With computers so reliant on creating based on data, can an AI ever be creative from scratch on its own?
I don’t think so, because machines should know the odds. You know, it brings us back to another philosophical issue that was raised by Joseph Weizenbaum, one of the founding fathers of AI, in his 1976 book Computer Power and Human Reason. When he talked about the subtle difference between choosing and deciding, he argued that deciding was computational, because always you know you go deep, deep, deep, down to the bottom and find “I was told,” when choosing is “I want it.” And I think creativity, human creativity, is “I want it.” There’s no reason for that; it’s just “I did it.” I always like quoting Picasso, who said machines are useless because they only give you answers.
Creativity starts with a question; questions are the beginning. So if you want to invent or reinvent yourself as an artist, you have to ask questions. And machines can ask questions, but I’m not sure they know which questions are relevant. So, again, people say it’s ‘you say, they say,’ but it seems human creativity is where knowing the odds is counterproductive. Creativity doesn’t mean that you’ll be successful. You can be creative and fail, and if you knew the odds, you’d never do that. Creativity means you don’t know the outcome. It’s something new, something disruptive. It may fail. And a machine will never do that because it’s just the odds will never be in its favor.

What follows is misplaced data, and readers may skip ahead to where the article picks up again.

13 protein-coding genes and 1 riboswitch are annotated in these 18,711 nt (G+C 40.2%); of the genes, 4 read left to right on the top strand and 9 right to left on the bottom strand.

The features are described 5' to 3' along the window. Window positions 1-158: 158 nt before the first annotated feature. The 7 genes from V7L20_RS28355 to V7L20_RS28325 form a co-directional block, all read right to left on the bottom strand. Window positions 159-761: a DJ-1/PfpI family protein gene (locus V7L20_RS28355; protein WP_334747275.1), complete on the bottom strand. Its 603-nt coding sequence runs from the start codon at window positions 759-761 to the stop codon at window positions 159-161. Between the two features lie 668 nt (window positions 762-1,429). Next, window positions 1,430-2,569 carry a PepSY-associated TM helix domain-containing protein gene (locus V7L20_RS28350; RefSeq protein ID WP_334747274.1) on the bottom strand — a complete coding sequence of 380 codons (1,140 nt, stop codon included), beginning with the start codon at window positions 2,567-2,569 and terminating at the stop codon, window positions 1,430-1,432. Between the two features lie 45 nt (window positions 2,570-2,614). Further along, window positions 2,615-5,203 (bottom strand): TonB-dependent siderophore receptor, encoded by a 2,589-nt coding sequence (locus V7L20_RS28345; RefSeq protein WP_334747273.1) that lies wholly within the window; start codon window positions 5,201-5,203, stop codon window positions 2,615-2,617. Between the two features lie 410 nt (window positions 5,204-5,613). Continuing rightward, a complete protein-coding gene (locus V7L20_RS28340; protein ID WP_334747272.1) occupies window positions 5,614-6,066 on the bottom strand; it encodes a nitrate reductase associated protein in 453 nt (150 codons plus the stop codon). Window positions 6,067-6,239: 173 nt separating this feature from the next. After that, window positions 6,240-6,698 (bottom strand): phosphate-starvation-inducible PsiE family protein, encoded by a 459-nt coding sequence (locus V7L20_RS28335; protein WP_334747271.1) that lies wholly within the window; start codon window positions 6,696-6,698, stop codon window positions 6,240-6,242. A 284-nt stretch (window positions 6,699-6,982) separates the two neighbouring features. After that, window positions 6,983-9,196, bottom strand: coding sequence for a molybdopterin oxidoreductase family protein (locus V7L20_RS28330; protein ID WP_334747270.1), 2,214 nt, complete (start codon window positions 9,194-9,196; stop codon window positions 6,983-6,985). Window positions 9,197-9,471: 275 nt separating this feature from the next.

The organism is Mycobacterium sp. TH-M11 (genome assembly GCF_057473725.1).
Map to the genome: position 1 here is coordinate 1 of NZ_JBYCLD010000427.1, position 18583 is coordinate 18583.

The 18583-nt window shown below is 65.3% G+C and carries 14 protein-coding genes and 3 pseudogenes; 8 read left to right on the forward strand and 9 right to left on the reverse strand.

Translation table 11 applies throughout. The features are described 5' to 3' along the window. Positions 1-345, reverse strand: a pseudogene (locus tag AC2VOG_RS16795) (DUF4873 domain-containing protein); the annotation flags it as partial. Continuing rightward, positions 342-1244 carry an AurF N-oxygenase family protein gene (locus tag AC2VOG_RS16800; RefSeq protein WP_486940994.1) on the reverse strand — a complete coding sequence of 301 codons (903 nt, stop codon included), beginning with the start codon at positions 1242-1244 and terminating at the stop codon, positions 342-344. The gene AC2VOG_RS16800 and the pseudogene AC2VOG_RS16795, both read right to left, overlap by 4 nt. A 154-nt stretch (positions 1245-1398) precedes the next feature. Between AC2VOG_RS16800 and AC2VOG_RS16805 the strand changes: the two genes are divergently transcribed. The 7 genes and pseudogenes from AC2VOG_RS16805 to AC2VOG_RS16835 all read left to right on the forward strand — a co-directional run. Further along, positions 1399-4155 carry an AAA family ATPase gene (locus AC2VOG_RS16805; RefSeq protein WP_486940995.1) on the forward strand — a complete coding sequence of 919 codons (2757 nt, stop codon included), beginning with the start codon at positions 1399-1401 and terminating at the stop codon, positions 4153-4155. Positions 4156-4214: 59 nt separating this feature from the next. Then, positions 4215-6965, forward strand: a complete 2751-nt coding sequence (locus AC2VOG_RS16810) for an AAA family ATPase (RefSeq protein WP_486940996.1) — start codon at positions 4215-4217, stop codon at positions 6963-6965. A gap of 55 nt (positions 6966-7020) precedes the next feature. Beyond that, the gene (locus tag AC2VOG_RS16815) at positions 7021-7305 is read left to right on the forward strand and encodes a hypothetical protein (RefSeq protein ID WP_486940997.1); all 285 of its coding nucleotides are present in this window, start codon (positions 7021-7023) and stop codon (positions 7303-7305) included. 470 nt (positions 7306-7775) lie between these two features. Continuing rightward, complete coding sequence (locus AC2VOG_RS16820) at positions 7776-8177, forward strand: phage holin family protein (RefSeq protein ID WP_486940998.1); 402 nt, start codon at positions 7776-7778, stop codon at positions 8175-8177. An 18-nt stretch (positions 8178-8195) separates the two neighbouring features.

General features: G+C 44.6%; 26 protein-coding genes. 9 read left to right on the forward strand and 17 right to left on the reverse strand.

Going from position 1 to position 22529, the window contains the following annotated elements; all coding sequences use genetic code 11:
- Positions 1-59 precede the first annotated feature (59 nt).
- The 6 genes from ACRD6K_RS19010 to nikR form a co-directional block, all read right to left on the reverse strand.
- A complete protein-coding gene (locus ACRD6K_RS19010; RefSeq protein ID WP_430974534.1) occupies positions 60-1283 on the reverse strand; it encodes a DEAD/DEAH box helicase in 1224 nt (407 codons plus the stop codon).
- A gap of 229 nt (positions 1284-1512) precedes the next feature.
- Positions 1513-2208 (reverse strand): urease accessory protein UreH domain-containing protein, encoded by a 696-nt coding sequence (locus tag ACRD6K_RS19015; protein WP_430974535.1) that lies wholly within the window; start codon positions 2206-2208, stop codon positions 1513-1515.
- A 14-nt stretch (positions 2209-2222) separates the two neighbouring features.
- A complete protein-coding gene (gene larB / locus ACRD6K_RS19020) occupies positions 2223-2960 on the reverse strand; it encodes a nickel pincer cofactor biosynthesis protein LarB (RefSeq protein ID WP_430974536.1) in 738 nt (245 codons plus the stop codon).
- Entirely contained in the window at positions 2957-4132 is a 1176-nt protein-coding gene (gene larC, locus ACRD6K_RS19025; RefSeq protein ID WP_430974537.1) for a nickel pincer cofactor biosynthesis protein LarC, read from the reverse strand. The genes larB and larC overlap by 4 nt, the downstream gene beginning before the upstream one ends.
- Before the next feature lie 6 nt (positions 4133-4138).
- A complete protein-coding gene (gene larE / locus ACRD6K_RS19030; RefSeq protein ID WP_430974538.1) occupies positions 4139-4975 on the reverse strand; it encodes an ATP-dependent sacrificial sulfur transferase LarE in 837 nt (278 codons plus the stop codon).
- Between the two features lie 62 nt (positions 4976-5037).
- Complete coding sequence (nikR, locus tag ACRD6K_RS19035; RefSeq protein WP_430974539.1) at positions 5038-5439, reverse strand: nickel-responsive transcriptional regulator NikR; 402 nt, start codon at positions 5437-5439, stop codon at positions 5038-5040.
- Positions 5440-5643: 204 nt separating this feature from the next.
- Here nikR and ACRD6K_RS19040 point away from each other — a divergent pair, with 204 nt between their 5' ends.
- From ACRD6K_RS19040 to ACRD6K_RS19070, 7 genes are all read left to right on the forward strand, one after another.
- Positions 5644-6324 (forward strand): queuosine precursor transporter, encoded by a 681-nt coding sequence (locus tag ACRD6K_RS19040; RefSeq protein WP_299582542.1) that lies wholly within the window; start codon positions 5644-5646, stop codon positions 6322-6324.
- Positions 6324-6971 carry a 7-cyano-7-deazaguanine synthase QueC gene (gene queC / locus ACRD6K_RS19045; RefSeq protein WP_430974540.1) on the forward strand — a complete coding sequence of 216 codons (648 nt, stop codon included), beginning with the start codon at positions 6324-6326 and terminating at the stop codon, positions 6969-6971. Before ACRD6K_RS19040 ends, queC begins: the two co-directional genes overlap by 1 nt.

You’ve talked in the past about how AI will help us to be human. What does that look like to have computers help us know our own humanity?
It’s not about humanity. Most of the jobs we do today are repetitive jobs. But people think ‘Oh, it’s a repetitive job, so it must be physical.’ No, there are so many intellectual jobs, white collar jobs, that are repetitive. … So it’ll force us to do something that requires us to do pure human creativity. I think it’ll be a great push, because we’ll start talking risky things. In the last few decades, we always looked for some lame choices, avoiding risks, being complacent—not abandoning things like space exploration or deep sea exploration because it’s too risky. I think AI will push us back to do things that will be opening the unknown—and that’s good.
It seems like art often comes from existential crisis, so if machines don’t have emotion…